Recreativity has many proponents and represents a wide spectrum of opinion. Still, it’s striking how easily some of these critics and theorists glide from relatively sensible talk about the role of appropriation and allusion in art to sweeping claims of an ontological or biological nature. They seem so confident. How they can be certain that nobody has ever just come up with some totally new idea, ex nihilo? The remixed nature of everything (not new) under the sun has become an article of faith. Impossible to prove, these assertions tell us way more about our current horizons of thought and our cultural predicament than they do about the nature of creativity or the history of art.
In Steal Like an Artist, Kleon approvingly cites Jonathan Lethem’s claim that “when people call something ‘original,’ nine out of ten times they just don’t know the references or the original sources involved.” That’s just one of many widely cited maxims on the recreativity circuit. Others include “We’re all standing on the shoulders of giants” and that hardy perennial, “Talent borrows, genius steals,” attributed to a wide array of poets and painters.
The emphasis of that particular proverbial truism has shifted, though. It used to be a way of celebrating the artfulness of the genius, who takes something and makes it his or her own, effectively erasing its origin and turning it into another facet of his or her glittering originality. This contrasts with the timid craftsman—the merely talented—who never quite makes you forget the source and ultimately achieves glitter only by association. But nowadays the rhetorical purpose of “genius steals” is decidedly different: It’s meant to make us feel more skeptical about the very idea of the genius, who allegedly pilfers his ideas from elsewhere, just like anybody else.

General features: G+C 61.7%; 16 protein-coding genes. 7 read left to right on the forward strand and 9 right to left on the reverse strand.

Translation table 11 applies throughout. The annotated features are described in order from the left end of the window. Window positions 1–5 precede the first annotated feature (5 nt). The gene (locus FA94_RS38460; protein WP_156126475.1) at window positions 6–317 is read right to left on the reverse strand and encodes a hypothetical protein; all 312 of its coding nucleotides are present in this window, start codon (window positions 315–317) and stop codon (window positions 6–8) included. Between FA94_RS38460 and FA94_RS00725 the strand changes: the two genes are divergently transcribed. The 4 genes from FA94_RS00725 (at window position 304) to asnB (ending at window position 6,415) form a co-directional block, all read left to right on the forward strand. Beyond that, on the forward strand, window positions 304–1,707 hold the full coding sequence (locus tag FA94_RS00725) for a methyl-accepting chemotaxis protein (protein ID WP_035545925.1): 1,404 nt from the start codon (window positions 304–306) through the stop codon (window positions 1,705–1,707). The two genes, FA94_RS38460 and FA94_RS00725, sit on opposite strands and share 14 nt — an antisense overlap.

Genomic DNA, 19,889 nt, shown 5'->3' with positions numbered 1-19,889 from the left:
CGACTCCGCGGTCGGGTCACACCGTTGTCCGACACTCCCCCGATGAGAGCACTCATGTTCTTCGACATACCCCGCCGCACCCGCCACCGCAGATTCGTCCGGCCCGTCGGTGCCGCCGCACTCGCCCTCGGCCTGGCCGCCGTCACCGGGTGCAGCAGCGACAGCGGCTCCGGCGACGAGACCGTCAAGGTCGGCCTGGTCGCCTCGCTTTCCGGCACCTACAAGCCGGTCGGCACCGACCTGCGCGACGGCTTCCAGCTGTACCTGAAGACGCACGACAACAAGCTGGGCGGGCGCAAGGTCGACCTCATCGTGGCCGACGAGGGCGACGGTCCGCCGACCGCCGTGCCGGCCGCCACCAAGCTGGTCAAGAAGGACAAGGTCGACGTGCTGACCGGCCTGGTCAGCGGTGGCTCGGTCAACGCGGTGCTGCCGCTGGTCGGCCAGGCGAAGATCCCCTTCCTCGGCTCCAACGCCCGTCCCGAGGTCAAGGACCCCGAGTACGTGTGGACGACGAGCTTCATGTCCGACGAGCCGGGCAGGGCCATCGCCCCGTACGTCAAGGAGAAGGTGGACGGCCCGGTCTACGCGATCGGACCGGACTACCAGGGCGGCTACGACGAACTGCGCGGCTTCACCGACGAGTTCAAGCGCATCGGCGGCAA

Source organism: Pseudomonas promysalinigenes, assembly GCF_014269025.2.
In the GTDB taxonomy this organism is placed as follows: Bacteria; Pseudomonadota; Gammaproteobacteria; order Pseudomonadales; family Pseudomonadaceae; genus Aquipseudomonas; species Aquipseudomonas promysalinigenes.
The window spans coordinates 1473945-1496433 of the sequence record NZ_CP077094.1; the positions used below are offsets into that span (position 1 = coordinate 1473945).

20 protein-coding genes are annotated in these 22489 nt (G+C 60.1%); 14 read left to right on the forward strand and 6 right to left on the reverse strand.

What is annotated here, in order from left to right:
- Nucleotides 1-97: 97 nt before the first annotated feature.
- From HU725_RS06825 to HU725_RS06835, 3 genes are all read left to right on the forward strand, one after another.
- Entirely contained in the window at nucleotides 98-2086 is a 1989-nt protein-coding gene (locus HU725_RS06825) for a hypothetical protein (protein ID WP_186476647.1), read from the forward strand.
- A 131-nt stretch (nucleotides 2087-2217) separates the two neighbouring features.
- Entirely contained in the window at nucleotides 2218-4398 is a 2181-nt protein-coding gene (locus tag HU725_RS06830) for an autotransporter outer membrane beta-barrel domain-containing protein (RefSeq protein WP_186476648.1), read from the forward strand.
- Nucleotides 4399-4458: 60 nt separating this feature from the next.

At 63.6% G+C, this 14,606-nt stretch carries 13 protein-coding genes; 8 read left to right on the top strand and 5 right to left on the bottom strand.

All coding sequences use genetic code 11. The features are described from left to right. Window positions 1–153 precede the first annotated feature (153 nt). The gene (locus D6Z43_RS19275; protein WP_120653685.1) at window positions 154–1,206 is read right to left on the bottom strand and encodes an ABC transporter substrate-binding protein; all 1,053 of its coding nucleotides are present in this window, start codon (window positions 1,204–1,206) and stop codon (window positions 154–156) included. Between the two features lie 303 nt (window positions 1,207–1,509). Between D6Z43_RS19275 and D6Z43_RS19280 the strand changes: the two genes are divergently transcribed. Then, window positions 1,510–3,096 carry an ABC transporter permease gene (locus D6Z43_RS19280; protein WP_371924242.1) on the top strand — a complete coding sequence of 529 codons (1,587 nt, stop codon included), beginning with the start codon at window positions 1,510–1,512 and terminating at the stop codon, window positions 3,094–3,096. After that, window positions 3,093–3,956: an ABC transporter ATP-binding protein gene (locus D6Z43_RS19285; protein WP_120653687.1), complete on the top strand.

It’s certainly true that the concept of genius, as famously formulated in Edward Young’s 1759 Conjectures on Original Composition, is unfashionable nowadays. It’s been chipped away from multiple angles by scholars keen to stress the role of context and the influence of contemporary peers, so that what appears to be an individual breakthrough is really the outcome of collective processes. Today we reject as dated and middlebrow the Romantic idea of the visionary artist gushing forth inspiration from deep within or from some transcendent plane of mystery. That myth is explicitly targeted by recreativity maven Marjorie Perloff in her book Unoriginal Genius, which recasts writing as “moving information.” Other recreativity proponents characterize the artist or writer as a filter, a sort of “search engine endowed with consciousness” (to modernize Baudelaire’s trope of the artist as a sentient kaleidoscope drifting dazed through the metropolis).